The Salesian school and community in Manouba is sponsored by the Irish SDB province, to which it belongs.

Saturday, February 12, 2011

Homily for 6th Sunday in Ordinary Times

Homily for the
6th Sunday 

in Ordinary TimeFeb. 13, 2011
Sir 15: 15-20
Matt 5: 17-37
Christian Brothers, Iona College, N.R.

“Before man are life and death, good and evil; whichever he chooses shall be given him” (Sir 15: 17).

God’s plan for the human race lays out the path of virtue, which is the road to life. So the readings from God’s Word tell us this evening.

Freedom has been all over the news these last 3 weeks, as much of the world, and all the mass media of our country, have watched and listened to what’s been happening in Egypt. Tahir Square has become Liberation Square. A president perceived by a substantial portion of the population as a tyrant has been cast down in the name of democracy.
As happened only weeks ago also in Tunisia.

At least one commentator has wondered whether it’s 1989 in the Arab world. That’s the year when the Berlin Wall was ripped down and the Soviet satellites of Central Europe liberated themselves, followed over the next several years by many of the components of the Soviet Union itself.

How will these revolutions in the name of freedom turn out? Freedom isn’t the inevitable result. In the closing decades of the 18th century, our own revolution could easily have led to a military-backed government had Washington not been the selfless leader that he was. The French Revolution, on the other hand, led to a reign of terror and then to the authoritarian rule and wars of Napoleon.

In Europe democracy has been evolving reasonably well in many countries of the former Soviet Empire, but it has gone backwards in other countries, including Russia.

The revolution that liberated Iran from the Shah in 1979 brought in a worse set of tyrants who have destabilized the entire region.

So what will happen in Tunisia, Egypt, and perhaps other parts of the Arab world remains to be seen.

Freedom can open the way to good or to evil, to life or to death. Freedom is a struggle for nations, and it’s a struggle for individuals. Within us is always an inclination to make poor choices that lead us to slavery, slavery to our passions, to a downward spiral of our hopes and possibilities. To refer again to the latest news, you could ask Lindsay Lohan or ex-Congressman Christopher Lee about that. St. Paul also knew about it, when he wrote to the Romans, “I am carnal, sold into slavery to sin. What I do, I do not understand. For I do not do what I want, but I do what I hate. Miserable man that I am! Who will deliver me from this mortal body?” (7:14-15,24).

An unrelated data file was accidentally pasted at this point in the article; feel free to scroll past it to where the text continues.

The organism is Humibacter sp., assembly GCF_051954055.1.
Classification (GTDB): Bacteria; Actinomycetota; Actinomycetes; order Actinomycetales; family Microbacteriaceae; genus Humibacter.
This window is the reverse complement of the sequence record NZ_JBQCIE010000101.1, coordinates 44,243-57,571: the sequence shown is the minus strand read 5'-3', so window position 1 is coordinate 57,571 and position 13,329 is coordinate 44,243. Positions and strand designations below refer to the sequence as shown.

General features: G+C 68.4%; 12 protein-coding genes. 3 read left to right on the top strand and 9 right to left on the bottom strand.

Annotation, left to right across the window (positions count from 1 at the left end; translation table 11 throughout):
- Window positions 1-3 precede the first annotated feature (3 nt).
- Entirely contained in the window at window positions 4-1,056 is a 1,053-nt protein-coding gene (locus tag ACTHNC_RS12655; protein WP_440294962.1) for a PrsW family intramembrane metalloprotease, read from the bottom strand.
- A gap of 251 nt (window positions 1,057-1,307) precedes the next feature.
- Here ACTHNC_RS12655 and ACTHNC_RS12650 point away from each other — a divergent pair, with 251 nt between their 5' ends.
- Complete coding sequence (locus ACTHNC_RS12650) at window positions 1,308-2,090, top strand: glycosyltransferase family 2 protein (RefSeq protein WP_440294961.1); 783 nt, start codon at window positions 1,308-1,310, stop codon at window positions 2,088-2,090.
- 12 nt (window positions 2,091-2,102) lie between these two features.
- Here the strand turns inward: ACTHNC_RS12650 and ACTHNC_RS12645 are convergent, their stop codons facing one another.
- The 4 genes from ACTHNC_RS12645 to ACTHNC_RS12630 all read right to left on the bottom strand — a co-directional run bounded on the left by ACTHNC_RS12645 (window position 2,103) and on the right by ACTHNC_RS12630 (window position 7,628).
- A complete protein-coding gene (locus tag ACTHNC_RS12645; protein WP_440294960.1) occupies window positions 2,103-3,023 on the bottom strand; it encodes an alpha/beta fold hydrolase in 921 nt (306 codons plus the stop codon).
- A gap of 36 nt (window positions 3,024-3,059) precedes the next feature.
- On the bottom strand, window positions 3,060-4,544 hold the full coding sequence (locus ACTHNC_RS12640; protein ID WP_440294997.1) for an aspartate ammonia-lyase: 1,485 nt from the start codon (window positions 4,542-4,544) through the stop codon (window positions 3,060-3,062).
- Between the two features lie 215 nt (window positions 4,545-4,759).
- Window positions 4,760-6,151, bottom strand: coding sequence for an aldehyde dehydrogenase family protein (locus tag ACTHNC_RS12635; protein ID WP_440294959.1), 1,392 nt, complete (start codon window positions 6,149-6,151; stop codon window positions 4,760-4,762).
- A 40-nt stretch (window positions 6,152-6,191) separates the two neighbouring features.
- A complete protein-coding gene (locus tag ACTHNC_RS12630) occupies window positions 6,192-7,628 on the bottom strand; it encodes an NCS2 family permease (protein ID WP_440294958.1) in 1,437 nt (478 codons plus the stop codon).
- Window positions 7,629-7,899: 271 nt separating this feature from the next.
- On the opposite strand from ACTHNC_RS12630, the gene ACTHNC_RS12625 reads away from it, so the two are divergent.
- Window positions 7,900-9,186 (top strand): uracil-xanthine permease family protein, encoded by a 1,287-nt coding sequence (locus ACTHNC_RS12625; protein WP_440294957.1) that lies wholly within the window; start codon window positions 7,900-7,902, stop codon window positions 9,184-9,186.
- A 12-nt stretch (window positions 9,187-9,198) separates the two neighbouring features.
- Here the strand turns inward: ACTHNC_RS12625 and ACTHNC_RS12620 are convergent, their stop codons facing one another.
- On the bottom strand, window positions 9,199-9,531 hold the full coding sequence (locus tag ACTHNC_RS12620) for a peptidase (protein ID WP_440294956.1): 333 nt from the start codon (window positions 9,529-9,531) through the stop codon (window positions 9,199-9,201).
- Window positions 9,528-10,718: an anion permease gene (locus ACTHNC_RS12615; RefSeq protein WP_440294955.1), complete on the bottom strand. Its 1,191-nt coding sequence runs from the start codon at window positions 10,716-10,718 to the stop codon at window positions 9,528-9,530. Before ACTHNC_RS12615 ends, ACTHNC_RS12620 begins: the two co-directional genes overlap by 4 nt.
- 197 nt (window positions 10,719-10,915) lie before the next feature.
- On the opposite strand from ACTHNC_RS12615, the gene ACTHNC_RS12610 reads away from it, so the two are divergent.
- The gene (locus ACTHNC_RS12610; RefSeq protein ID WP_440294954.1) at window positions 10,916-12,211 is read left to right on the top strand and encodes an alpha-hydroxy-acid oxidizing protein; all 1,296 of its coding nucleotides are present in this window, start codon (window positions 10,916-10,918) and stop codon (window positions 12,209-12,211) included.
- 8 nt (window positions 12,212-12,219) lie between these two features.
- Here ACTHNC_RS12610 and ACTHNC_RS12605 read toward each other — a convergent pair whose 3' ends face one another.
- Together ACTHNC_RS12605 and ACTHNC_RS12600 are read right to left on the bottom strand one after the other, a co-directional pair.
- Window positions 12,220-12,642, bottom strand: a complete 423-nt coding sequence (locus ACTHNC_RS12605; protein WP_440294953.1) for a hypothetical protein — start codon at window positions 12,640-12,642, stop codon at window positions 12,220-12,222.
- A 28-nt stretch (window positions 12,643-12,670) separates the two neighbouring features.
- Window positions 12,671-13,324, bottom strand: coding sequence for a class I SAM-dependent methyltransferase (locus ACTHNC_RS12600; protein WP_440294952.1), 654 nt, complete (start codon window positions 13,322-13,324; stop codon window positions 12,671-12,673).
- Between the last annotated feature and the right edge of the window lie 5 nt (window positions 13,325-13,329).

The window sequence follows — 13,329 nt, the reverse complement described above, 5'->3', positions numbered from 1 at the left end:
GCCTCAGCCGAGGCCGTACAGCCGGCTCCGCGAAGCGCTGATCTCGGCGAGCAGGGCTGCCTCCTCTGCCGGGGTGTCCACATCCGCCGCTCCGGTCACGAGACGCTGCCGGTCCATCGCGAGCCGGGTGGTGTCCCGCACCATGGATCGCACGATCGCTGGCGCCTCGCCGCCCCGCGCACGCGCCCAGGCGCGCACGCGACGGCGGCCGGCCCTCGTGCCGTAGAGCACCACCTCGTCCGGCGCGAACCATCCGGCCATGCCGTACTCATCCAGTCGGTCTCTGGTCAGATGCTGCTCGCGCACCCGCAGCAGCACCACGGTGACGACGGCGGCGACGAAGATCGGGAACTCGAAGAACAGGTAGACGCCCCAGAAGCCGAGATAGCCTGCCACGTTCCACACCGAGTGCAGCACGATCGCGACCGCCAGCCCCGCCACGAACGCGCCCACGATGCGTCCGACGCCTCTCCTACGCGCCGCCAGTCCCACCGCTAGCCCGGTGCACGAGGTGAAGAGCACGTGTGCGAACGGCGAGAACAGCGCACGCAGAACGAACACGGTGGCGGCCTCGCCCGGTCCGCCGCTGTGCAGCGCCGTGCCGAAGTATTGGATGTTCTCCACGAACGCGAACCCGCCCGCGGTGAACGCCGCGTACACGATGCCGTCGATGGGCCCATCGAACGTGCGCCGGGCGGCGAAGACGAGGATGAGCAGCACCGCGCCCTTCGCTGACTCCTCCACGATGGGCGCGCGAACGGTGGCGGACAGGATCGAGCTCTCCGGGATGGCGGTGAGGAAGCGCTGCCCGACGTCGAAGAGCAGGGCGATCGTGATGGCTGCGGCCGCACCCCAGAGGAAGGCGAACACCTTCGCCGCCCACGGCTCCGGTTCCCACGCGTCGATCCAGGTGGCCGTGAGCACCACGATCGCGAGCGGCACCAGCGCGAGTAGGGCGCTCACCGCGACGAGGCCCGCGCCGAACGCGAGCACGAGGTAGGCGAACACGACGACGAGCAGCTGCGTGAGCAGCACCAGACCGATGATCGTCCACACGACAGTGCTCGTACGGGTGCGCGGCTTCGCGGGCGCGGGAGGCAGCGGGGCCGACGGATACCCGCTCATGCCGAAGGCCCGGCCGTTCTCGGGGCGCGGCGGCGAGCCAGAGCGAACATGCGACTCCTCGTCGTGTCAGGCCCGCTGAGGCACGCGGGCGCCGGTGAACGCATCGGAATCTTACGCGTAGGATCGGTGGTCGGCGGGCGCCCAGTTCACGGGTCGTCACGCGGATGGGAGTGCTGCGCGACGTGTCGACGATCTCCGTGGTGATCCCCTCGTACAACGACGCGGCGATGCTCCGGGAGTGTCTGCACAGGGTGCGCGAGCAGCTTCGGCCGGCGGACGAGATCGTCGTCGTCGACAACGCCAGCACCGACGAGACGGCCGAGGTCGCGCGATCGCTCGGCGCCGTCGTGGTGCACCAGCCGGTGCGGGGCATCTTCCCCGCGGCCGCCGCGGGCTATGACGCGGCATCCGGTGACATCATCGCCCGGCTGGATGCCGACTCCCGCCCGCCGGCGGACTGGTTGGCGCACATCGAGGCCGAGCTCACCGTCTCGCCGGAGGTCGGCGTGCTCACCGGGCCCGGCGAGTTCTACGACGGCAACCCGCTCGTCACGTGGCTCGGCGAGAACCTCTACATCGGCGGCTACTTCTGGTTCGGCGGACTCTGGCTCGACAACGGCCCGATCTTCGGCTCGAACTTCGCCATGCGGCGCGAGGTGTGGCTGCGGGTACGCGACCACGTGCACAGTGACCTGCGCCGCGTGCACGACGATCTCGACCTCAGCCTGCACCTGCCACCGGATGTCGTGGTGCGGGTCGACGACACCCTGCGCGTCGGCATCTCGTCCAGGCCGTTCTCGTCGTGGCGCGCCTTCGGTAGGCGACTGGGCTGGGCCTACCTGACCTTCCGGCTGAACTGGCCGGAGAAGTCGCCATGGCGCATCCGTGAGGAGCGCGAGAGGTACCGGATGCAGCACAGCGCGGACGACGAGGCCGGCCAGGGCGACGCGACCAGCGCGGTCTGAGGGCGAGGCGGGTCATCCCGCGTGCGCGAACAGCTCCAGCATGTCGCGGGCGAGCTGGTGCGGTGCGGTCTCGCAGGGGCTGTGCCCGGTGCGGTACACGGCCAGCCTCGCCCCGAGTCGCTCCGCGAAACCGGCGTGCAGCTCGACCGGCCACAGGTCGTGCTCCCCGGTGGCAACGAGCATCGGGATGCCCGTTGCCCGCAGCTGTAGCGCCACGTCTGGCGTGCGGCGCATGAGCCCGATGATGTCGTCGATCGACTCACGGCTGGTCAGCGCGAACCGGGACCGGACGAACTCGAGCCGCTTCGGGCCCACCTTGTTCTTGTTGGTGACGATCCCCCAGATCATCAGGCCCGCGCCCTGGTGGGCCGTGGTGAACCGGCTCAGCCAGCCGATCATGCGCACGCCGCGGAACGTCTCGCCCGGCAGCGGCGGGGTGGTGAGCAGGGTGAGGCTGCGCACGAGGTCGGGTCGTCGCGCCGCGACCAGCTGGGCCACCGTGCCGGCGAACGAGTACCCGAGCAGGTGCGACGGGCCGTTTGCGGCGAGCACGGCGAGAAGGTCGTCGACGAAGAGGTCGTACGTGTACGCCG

Jesus ben Sirach teaches the wisdom that the way of being truly free is to keep God’s commandments. These are liberating to us individually, and to all of us collectively. Behaving well is wise, and healthy to mind and soul.

St. Paul today speaks of God’s mysterious and hidden wisdom, i.e., his plan for the redemption of the human race from our enslavement to sin and to death. That wisdom has been revealed in Jesus Christ.
Jesus Christ doesn’t abolish the Law that Jesus ben Sirach so loved. He tries to help us see that the Law points to life, and we are called in fact to go even further in affirming life, e.g. not only by not physically killing our brother but even by respecting him in our language, in settling hard differences with him (Matt 5:21-26). St. James compares the tongue to fire: “It exists among our members as a world of malice, defiling the whole body and setting the entire course of lives on fire, itself set on fire by Gehenna. No human being can tame the tongue. It is a restless evil, full of deadly poison” (3:6,8). Isn’t that something we need to be set free of? Isn’t someone who speaks truth and kindness and respect a person who liberates others?

It’s not enuf that we avoid a physical act of adultery; we are called to honor and respect other people also in our hearts and minds (Matt 5:28). We all know how pornography enslaves so many men, and women too, even when it doesn’t lead to a formal act of adultery. Ask the spouse of someone addicted to porn how free she feels. Ask someone in the so-called adult entertainment industry how liberated she is (not that I’ve asked; but I do read the newspapers.)